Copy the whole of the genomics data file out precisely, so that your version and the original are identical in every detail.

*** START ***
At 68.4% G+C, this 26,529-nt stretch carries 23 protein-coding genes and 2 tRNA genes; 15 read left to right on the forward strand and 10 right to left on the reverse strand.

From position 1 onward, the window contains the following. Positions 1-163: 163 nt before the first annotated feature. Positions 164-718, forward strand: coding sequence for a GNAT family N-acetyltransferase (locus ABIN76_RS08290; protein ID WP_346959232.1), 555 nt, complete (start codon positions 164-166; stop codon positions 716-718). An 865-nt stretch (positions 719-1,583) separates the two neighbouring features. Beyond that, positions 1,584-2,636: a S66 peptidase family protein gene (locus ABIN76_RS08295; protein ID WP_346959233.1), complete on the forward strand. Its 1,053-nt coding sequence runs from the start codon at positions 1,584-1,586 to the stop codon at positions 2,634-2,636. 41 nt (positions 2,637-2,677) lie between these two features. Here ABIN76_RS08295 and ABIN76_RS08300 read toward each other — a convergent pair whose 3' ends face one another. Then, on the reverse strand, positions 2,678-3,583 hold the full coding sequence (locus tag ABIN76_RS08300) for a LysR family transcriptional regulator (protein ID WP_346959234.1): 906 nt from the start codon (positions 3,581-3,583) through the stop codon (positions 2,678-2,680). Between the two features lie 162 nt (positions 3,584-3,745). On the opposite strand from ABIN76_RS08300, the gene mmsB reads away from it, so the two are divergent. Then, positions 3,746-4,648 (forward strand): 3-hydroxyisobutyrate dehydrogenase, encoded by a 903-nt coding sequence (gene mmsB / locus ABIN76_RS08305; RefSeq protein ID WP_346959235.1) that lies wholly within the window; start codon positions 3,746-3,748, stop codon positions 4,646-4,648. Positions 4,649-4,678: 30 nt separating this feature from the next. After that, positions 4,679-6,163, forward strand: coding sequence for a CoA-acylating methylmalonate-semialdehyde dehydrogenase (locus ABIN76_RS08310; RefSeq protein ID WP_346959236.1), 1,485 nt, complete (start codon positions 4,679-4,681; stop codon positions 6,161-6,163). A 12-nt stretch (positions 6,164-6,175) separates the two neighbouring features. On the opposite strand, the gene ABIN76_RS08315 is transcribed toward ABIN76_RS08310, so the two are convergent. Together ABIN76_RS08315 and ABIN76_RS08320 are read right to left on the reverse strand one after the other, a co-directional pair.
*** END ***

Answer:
At 68.4% G+C, this 26,529-nt stretch carries 23 protein-coding genes and 2 tRNA genes; 15 read left to right on the forward strand and 10 right to left on the reverse strand.

From position 1 onward, the window contains the following. Positions 1-163: 163 nt before the first annotated feature. Positions 164-718, forward strand: coding sequence for a GNAT family N-acetyltransferase (locus ABIN76_RS08290; protein ID WP_346959232.1), 555 nt, complete (start codon positions 164-166; stop codon positions 716-718). An 865-nt stretch (positions 719-1,583) separates the two neighbouring features. Beyond that, positions 1,584-2,636: a S66 peptidase family protein gene (locus ABIN76_RS08295; protein ID WP_346959233.1), complete on the forward strand. Its 1,053-nt coding sequence runs from the start codon at positions 1,584-1,586 to the stop codon at positions 2,634-2,636. 41 nt (positions 2,637-2,677) lie between these two features. Here ABIN76_RS08295 and ABIN76_RS08300 read toward each other — a convergent pair whose 3' ends face one another. Then, on the reverse strand, positions 2,678-3,583 hold the full coding sequence (locus tag ABIN76_RS08300) for a LysR family transcriptional regulator (protein ID WP_346959234.1): 906 nt from the start codon (positions 3,581-3,583) through the stop codon (positions 2,678-2,680). Between the two features lie 162 nt (positions 3,584-3,745). On the opposite strand from ABIN76_RS08300, the gene mmsB reads away from it, so the two are divergent. Then, positions 3,746-4,648 (forward strand): 3-hydroxyisobutyrate dehydrogenase, encoded by a 903-nt coding sequence (gene mmsB / locus ABIN76_RS08305; RefSeq protein ID WP_346959235.1) that lies wholly within the window; start codon positions 3,746-3,748, stop codon positions 4,646-4,648. Positions 4,649-4,678: 30 nt separating this feature from the next. After that, positions 4,679-6,163, forward strand: coding sequence for a CoA-acylating methylmalonate-semialdehyde dehydrogenase (locus ABIN76_RS08310; RefSeq protein ID WP_346959236.1), 1,485 nt, complete (start codon positions 4,679-4,681; stop codon positions 6,161-6,163). A 12-nt stretch (positions 6,164-6,175) separates the two neighbouring features. On the opposite strand, the gene ABIN76_RS08315 is transcribed toward ABIN76_RS08310, so the two are convergent. Together ABIN76_RS08315 and ABIN76_RS08320 are read right to left on the reverse strand one after the other, a co-directional pair.